Sergeev V.Y.,Saint Petersburg State Polytechnic University |
Kuteev B.V.,RAS Research Center Kurchatov Institute |
Bykov A.S.,Saint Petersburg State Polytechnic University |
Petrov V.S.,RAS Research Center Kurchatov Institute |
And 10 more authors.
Plasma Physics Reports | Year: 2012
A concept of the divertor and the technology for organizing the edge plasma in a fusion neutron source based on a spherical tokamak (FNS-ST) are described. The experimental data on the characteristics of the peripheral plasma in modern tokamaks are extrapolated to the FNS-ST conditions with the help of semi-analytical models. The effects depending on the magnetic configuration and on the geometry and materials of the divertor and the first-wall elements are considered. Possible designs of the FNS-ST divertor and the first wall are described. Using an original model, it is shown that the maximum density of the heat flux at the divertor plates in a double-null magnetic configuration does not exceed 5-6 MW/m 2, which complies with modern engineering capabilities. Methods for further improvement of the FNS-ST divertor concept are analyzed. © 2012 Pleiades Publishing, Ltd. Source
Tokamak Solutions | Date: 2011-05-26
A compact nuclear fusion reactor for use as a neutron source is described. The reactor comprises a toroidal plasma chamber (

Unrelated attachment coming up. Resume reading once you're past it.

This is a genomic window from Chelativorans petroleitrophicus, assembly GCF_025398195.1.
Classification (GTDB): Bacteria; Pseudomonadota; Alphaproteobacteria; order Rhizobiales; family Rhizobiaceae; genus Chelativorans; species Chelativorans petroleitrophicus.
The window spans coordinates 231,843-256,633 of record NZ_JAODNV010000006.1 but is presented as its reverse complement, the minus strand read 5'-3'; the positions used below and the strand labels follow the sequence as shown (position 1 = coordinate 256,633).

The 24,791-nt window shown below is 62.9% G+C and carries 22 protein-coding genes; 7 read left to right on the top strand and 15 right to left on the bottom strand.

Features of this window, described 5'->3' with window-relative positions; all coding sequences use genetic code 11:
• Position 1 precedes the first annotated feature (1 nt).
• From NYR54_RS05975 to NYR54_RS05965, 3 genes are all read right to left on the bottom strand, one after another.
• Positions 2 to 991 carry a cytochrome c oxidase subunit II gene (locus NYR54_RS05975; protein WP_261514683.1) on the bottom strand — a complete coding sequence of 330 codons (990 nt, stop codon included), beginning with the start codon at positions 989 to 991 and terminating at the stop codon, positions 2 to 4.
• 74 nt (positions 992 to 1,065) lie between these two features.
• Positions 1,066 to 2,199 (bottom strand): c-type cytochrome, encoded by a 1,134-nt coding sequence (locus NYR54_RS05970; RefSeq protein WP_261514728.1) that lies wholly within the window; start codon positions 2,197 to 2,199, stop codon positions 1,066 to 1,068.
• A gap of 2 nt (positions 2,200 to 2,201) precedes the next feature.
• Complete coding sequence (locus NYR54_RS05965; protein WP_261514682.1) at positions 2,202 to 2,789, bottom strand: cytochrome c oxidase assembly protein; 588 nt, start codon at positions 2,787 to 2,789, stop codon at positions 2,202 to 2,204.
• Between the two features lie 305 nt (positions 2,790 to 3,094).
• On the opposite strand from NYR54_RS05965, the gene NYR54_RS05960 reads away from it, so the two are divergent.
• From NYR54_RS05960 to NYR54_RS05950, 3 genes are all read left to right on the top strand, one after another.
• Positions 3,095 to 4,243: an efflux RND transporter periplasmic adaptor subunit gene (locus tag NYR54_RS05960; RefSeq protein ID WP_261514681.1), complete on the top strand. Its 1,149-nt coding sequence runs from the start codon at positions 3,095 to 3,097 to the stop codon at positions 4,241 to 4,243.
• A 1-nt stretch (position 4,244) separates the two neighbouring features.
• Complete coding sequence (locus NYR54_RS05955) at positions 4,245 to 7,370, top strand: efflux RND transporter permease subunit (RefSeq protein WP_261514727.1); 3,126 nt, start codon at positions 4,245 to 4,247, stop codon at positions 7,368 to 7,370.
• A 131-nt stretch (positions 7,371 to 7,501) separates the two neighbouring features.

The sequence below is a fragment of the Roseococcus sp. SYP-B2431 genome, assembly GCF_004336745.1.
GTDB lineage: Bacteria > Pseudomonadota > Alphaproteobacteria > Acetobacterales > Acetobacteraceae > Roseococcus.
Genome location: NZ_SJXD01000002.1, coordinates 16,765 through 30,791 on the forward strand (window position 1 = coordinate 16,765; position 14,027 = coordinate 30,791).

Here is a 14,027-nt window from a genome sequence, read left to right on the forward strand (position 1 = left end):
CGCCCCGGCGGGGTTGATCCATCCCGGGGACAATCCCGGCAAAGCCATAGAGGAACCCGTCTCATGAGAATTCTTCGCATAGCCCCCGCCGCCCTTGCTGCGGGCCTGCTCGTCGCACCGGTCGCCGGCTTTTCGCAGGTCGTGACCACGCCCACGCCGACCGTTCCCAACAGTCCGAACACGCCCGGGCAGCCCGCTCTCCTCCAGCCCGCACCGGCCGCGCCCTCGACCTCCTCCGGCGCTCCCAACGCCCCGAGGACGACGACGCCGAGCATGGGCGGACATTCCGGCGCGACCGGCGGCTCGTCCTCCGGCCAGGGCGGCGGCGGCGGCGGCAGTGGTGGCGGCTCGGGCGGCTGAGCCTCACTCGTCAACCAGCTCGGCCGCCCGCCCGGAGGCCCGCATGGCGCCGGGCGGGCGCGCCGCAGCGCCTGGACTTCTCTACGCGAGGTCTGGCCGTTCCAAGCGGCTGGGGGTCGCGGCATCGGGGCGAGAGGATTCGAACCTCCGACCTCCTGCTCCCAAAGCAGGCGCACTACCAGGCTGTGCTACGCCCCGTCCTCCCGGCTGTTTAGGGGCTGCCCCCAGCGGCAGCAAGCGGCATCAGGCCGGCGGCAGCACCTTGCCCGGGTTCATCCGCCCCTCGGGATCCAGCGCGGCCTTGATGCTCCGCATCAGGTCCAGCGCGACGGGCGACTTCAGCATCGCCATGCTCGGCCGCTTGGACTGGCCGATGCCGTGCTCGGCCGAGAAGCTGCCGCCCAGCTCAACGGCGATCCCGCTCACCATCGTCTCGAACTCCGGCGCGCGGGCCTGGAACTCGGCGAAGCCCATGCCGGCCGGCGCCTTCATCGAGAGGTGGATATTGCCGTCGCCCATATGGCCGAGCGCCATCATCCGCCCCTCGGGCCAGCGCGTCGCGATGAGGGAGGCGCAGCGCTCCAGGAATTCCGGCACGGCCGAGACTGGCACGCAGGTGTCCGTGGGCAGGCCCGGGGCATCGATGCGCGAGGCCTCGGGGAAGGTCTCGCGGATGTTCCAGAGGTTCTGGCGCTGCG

Gryaznevich M.P.,Tokamak Solutions
AIP Conference Proceedings | Year: 2012
The use of fusion devices as powerful neutron sources has been discussed for decades. Whereas the successful route to a commercial fusion power reactor demands steady state stable operation combined with the high efficiency required to make electricity production economic, the alternative approach to advancing the use of fusion is free of many of complications connected with the requirements for economic power generation and uses the already achieved knowledge of Fusion physics and developed Fusion technologies. "Fusion for Neutrons" (F4N), has now been re-visited, inspired by recent progress achieved on comparably compact fusion devices, based on the Spherical Tokamak (ST) concept. Freed from the requirement to produce much more electricity than used to drive it, a fusion neutron source could be efficiently used for many commercial applications, and also to support the goal of producing energy by nuclear power. The possibility to use a small or medium size ST as a powerful or intense steady-state fusion neutron source (FNS) is discussed in this paper in comparison with the use of traditional high aspect ratio tokamaks. An overview of various conceptual designs of compact fusion neutron sources based on the ST concept is given and they are compared with a recently proposed Super Compact Fusion Neutron Source (SCFNS), with major radius as low as 0.5 metres but still able to produce several MW of neutrons in a steady-state regime. © 2012 American Institute of Physics. Source
Tokamak Solutions | Date: 2012-08-24
An efficient compact nuclear fusion reactor for use as a neutron source or energy source is described. The reactor comprises a toroidal plasma chamber and a plasma confinement system arranged to generate a magnetic field for confining a plasma in the chamber. The plasma confinement system is configured so that a major radius of the confined plasma is 1.5 m or less. The reactor is constructed using high temperature superconducting toroidal magnets, which may be operated at low temperature (77K or lower) to provide enhanced performance. The toroidal magnetic field can be increased to 5 T or more giving significant increases in fusion output, so that neutron output is very efficient and the reactor can produce a net output of energy.